[plt-dev] I love Haskell (not an April Fools Joke!), feature request for 'for'

From: Matthias Felleisen (matthias at ccs.neu.edu)
Date: Wed Apr 1 10:51:31 EDT 2009

Please read


and compare the Scheme code with the Haskell code. How can anyone in  
his sound mind prefer Scheme over Haskell after reading this post?

So let's refine this statement. Here are my comments:

1. The first impression of this Haskell style is a throw back to  
Backus's "variable free" programming. It's almost all combinators,  
difficult to read and comprehend.

2. The second look suggests that it is more readable than the old  
Backus experience would suggest. And if you don't have FL experiences  
or don't even know what this is, the concise mix of combinators and  
variables makes this look nice.

3. Once you understand 'waves'
> waves :: Int -> String -> [Int]
> waves n = map snd . sort . zip (cycle $ [1..n] ++ [n-1,n-2..2]) .  
> zipWith const [0..]

you see that the poster has chosen a "Fortran" design. Instead of  
traversing the list in an up and down motion, the 'waves' function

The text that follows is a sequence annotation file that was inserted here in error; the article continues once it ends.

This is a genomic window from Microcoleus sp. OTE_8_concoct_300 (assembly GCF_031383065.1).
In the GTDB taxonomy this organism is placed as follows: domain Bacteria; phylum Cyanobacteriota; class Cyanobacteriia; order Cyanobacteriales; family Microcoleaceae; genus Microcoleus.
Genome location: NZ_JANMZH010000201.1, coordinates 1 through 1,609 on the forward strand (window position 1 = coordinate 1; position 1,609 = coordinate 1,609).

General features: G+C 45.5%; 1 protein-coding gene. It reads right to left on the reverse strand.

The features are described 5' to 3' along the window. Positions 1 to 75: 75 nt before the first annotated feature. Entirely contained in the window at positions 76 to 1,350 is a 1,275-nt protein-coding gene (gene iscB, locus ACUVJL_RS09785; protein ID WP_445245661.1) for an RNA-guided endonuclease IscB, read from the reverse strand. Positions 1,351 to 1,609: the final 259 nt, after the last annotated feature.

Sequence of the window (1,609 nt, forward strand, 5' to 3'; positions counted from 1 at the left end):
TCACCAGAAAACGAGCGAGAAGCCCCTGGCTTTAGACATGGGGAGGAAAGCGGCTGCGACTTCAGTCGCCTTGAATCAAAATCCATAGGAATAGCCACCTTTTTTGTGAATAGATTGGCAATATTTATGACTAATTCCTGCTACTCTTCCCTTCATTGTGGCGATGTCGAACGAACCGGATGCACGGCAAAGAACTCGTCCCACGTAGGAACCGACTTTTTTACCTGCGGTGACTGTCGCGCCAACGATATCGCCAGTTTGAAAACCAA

plays "indexing games." That is a turn-off.

4. The next thing you get out of 'waves' is that it is the only use  
of laziness in the whole program. It zips and zaps over "infinite"  
lists but the finite string, eh, list of chars, delimits the use of  
laziness. Neat.

5. The final insight that I took away from this code inspection is  
that strings as list of chars is a neat idea because you almost  
always want to traverse the string in some sequential order. Of  
course, once you discover that for/xyz treats strings as sequences,  
you're fine in PLT Scheme.

;; ---

I have posted a response that demonstrates how point 5 can be  
reversed for a language like PLT Scheme. (Oh and thanks for allowing  
'append' as a constructor in shared.) So here we go:

> (define (fence s n)
>   (define is (shared ((x (append (range 1 n) (range (- n 1) 2) x)))  
> x))
>   (define wv (for/list ((c s)) (begin0 (list c (car is)) (set! is  
> (cdr is)))))
>   (map first (sort2 wv)))

These four lines demonstrate how a locally delimited use of mutation  
achieves the same purpose.

FEATURE REQUEST: could for just treat something like is as a  
sequence? I have seen this trick I just used time and again over my  
Scheme career and we shouldn't have to expose the set! statement at  
all. (BTW, I don't think I can use the built-ins to turn this cyclic  
form of data into a 'sequence'.)

-- Matthias

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